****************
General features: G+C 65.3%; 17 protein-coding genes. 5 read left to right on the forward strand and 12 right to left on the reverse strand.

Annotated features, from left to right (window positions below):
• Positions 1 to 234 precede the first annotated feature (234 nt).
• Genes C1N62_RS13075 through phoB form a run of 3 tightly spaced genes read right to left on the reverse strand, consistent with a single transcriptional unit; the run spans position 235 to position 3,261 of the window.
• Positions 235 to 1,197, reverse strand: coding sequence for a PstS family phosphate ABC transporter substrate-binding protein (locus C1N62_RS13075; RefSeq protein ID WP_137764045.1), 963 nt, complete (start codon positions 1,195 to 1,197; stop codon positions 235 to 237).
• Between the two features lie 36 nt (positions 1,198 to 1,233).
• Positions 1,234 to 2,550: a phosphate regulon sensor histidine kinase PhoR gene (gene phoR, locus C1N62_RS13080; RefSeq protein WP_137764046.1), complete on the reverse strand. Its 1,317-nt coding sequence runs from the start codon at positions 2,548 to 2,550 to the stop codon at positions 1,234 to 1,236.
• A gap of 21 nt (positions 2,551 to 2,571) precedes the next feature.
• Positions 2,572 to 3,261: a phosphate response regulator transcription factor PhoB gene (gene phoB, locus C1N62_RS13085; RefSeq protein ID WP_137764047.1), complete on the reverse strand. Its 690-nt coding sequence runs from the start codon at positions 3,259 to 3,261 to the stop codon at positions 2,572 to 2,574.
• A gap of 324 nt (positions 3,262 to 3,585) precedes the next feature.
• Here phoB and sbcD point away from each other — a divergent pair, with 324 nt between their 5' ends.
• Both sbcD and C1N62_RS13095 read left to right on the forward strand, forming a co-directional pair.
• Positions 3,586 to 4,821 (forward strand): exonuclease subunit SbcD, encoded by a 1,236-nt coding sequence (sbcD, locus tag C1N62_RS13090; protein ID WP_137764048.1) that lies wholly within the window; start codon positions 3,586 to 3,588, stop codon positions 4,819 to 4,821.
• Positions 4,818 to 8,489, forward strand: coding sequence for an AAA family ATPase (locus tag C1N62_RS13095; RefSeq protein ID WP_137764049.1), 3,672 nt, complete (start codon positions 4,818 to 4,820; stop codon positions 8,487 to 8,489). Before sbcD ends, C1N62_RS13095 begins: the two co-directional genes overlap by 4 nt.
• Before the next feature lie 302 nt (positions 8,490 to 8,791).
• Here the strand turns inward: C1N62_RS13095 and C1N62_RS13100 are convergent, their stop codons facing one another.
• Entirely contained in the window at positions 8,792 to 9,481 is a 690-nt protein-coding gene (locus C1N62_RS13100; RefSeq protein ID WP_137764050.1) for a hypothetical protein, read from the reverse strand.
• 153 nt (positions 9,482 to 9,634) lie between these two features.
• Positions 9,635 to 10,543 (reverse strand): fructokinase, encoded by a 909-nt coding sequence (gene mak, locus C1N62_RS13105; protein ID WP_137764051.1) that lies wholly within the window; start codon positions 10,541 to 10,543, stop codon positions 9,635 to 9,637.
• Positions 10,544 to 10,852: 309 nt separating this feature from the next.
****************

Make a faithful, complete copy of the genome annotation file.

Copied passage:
General features: G+C 65.3%; 17 protein-coding genes. 5 read left to right on the forward strand and 12 right to left on the reverse strand.

Annotated features, from left to right (window positions below):
• Positions 1 to 234 precede the first annotated feature (234 nt).
• Genes C1N62_RS13075 through phoB form a run of 3 tightly spaced genes read right to left on the reverse strand, consistent with a single transcriptional unit; the run spans position 235 to position 3,261 of the window.
• Positions 235 to 1,197, reverse strand: coding sequence for a PstS family phosphate ABC transporter substrate-binding protein (locus C1N62_RS13075; RefSeq protein ID WP_137764045.1), 963 nt, complete (start codon positions 1,195 to 1,197; stop codon positions 235 to 237).
• Between the two features lie 36 nt (positions 1,198 to 1,233).
• Positions 1,234 to 2,550: a phosphate regulon sensor histidine kinase PhoR gene (gene phoR, locus C1N62_RS13080; RefSeq protein WP_137764046.1), complete on the reverse strand. Its 1,317-nt coding sequence runs from the start codon at positions 2,548 to 2,550 to the stop codon at positions 1,234 to 1,236.
• A gap of 21 nt (positions 2,551 to 2,571) precedes the next feature.
• Positions 2,572 to 3,261: a phosphate response regulator transcription factor PhoB gene (gene phoB, locus C1N62_RS13085; RefSeq protein ID WP_137764047.1), complete on the reverse strand. Its 690-nt coding sequence runs from the start codon at positions 3,259 to 3,261 to the stop codon at positions 2,572 to 2,574.
• A gap of 324 nt (positions 3,262 to 3,585) precedes the next feature.
• Here phoB and sbcD point away from each other — a divergent pair, with 324 nt between their 5' ends.
• Both sbcD and C1N62_RS13095 read left to right on the forward strand, forming a co-directional pair.
• Positions 3,586 to 4,821 (forward strand): exonuclease subunit SbcD, encoded by a 1,236-nt coding sequence (sbcD, locus tag C1N62_RS13090; protein ID WP_137764048.1) that lies wholly within the window; start codon positions 3,586 to 3,588, stop codon positions 4,819 to 4,821.
• Positions 4,818 to 8,489, forward strand: coding sequence for an AAA family ATPase (locus tag C1N62_RS13095; RefSeq protein ID WP_137764049.1), 3,672 nt, complete (start codon positions 4,818 to 4,820; stop codon positions 8,487 to 8,489). Before sbcD ends, C1N62_RS13095 begins: the two co-directional genes overlap by 4 nt.
• Before the next feature lie 302 nt (positions 8,490 to 8,791).
• Here the strand turns inward: C1N62_RS13095 and C1N62_RS13100 are convergent, their stop codons facing one another.
• Entirely contained in the window at positions 8,792 to 9,481 is a 690-nt protein-coding gene (locus C1N62_RS13100; RefSeq protein ID WP_137764050.1) for a hypothetical protein, read from the reverse strand.
• 153 nt (positions 9,482 to 9,634) lie between these two features.
• Positions 9,635 to 10,543 (reverse strand): fructokinase, encoded by a 909-nt coding sequence (gene mak, locus C1N62_RS13105; protein ID WP_137764051.1) that lies wholly within the window; start codon positions 10,541 to 10,543, stop codon positions 9,635 to 9,637.
• Positions 10,544 to 10,852: 309 nt separating this feature from the next.